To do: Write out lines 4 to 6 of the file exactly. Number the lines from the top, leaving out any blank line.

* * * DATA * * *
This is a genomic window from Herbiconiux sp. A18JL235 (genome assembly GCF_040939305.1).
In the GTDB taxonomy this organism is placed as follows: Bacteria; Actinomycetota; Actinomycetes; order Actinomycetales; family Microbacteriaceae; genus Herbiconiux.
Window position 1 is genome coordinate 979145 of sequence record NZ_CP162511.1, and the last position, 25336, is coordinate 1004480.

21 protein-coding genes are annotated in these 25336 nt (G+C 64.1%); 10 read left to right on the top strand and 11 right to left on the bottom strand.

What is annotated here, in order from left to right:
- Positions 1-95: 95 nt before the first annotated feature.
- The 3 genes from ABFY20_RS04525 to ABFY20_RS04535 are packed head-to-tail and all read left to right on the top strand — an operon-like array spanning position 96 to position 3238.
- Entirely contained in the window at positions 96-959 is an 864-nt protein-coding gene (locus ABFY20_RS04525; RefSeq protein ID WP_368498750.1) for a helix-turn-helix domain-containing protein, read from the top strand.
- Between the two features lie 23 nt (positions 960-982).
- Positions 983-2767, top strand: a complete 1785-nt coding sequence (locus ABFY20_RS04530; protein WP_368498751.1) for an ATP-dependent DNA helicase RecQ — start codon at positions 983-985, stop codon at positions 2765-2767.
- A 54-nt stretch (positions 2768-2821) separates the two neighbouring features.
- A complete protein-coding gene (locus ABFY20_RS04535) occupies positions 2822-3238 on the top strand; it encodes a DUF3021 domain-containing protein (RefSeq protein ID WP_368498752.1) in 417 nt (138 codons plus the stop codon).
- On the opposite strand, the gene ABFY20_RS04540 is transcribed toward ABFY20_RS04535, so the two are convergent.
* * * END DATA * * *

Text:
21 protein-coding genes are annotated in these 25336 nt (G+C 64.1%); 10 read left to right on the top strand and 11 right to left on the bottom strand.

What is annotated here, in order from left to right:
- Positions 1-95: 95 nt before the first annotated feature.